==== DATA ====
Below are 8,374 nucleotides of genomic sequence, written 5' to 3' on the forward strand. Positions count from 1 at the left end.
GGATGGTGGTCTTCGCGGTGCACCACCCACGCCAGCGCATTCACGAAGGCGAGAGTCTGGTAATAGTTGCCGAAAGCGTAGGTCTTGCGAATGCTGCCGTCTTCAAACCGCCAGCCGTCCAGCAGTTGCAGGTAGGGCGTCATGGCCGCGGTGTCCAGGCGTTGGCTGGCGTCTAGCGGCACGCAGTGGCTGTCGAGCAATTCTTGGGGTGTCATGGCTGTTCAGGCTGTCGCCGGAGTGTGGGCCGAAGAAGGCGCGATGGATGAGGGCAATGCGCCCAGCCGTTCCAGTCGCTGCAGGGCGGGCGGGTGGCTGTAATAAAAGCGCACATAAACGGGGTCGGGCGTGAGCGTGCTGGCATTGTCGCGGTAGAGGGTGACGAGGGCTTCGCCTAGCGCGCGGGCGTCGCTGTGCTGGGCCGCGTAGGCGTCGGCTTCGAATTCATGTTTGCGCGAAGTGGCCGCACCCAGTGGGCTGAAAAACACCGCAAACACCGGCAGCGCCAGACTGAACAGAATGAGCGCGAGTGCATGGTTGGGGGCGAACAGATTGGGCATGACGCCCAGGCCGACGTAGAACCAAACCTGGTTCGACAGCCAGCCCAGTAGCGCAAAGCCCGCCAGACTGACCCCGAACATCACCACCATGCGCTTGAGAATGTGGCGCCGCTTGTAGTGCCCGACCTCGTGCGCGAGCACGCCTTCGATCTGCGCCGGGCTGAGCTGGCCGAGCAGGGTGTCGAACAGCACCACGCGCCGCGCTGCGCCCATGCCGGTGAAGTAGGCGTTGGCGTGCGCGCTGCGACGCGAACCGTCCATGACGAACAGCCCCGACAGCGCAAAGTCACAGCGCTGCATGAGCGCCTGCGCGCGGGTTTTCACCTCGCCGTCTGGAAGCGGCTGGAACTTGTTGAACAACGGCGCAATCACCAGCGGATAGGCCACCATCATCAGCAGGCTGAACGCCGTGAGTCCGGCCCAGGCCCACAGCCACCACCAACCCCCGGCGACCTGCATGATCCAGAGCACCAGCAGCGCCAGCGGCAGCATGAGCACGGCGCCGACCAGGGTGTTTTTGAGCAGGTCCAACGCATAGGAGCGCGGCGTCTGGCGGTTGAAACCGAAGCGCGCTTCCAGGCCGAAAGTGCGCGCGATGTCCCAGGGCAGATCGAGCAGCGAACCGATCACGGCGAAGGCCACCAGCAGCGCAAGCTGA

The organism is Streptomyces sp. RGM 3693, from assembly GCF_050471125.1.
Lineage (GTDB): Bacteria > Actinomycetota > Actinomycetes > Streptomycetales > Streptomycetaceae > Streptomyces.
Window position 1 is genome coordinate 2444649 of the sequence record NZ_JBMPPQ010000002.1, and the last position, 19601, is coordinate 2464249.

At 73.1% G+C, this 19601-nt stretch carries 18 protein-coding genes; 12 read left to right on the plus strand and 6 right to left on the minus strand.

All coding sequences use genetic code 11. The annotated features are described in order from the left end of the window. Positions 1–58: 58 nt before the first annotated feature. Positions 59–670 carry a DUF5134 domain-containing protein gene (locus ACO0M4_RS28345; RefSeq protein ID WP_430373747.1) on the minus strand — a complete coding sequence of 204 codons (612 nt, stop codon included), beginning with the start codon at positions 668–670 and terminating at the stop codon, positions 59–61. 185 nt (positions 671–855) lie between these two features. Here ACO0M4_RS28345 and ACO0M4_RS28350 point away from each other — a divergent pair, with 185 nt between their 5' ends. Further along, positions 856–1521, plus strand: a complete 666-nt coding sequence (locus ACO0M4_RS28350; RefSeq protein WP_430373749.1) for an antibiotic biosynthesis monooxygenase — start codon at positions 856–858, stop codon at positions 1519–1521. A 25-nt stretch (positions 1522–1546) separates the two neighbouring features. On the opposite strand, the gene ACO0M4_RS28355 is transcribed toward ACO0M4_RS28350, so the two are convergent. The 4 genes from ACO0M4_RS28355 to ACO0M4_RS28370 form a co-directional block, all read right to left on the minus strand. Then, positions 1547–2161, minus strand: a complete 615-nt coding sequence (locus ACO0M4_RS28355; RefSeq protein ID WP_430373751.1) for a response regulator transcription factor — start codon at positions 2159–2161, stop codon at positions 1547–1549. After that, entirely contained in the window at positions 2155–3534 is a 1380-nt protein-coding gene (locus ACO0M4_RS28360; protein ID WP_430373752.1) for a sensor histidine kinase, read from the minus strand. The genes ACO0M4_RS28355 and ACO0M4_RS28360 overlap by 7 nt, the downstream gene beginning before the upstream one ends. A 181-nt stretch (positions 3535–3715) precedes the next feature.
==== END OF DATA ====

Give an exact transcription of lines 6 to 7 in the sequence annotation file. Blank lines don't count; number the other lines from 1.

At 73.1% G+C, this 19601-nt stretch carries 18 protein-coding genes; 12 read left to right on the plus strand and 6 right to left on the minus strand.

All coding sequences use genetic code 11. The annotated features are described in order from the left end of the window. Positions 1–58: 58 nt before the first annotated feature. Positions 59–670 carry a DUF5134 domain-containing protein gene (locus ACO0M4_RS28345; RefSeq protein ID WP_430373747.1) on the minus strand — a complete coding sequence of 204 codons (612 nt, stop codon included), beginning with the start codon at positions 668–670 and terminating at the stop codon, positions 59–61. 185 nt (positions 671–855) lie between these two features. Here ACO0M4_RS28345 and ACO0M4_RS28350 point away from each other — a divergent pair, with 185 nt between their 5' ends. Further along, positions 856–1521, plus strand: a complete 666-nt coding sequence (locus ACO0M4_RS28350; RefSeq protein WP_430373749.1) for an antibiotic biosynthesis monooxygenase — start codon at positions 856–858, stop codon at positions 1519–1521. A 25-nt stretch (positions 1522–1546) separates the two neighbouring features. On the opposite strand, the gene ACO0M4_RS28355 is transcribed toward ACO0M4_RS28350, so the two are convergent. The 4 genes from ACO0M4_RS28355 to ACO0M4_RS28370 form a co-directional block, all read right to left on the minus strand. Then, positions 1547–2161, minus strand: a complete 615-nt coding sequence (locus ACO0M4_RS28355; RefSeq protein ID WP_430373751.1) for a response regulator transcription factor — start codon at positions 2159–2161, stop codon at positions 1547–1549. After that, entirely contained in the window at positions 2155–3534 is a 1380-nt protein-coding gene (locus ACO0M4_RS28360; protein ID WP_430373752.1) for a sensor histidine kinase, read from the minus strand. The genes ACO0M4_RS28355 and ACO0M4_RS28360 overlap by 7 nt, the downstream gene beginning before the upstream one ends. A 181-nt stretch (positions 3535–3715) precedes the next feature.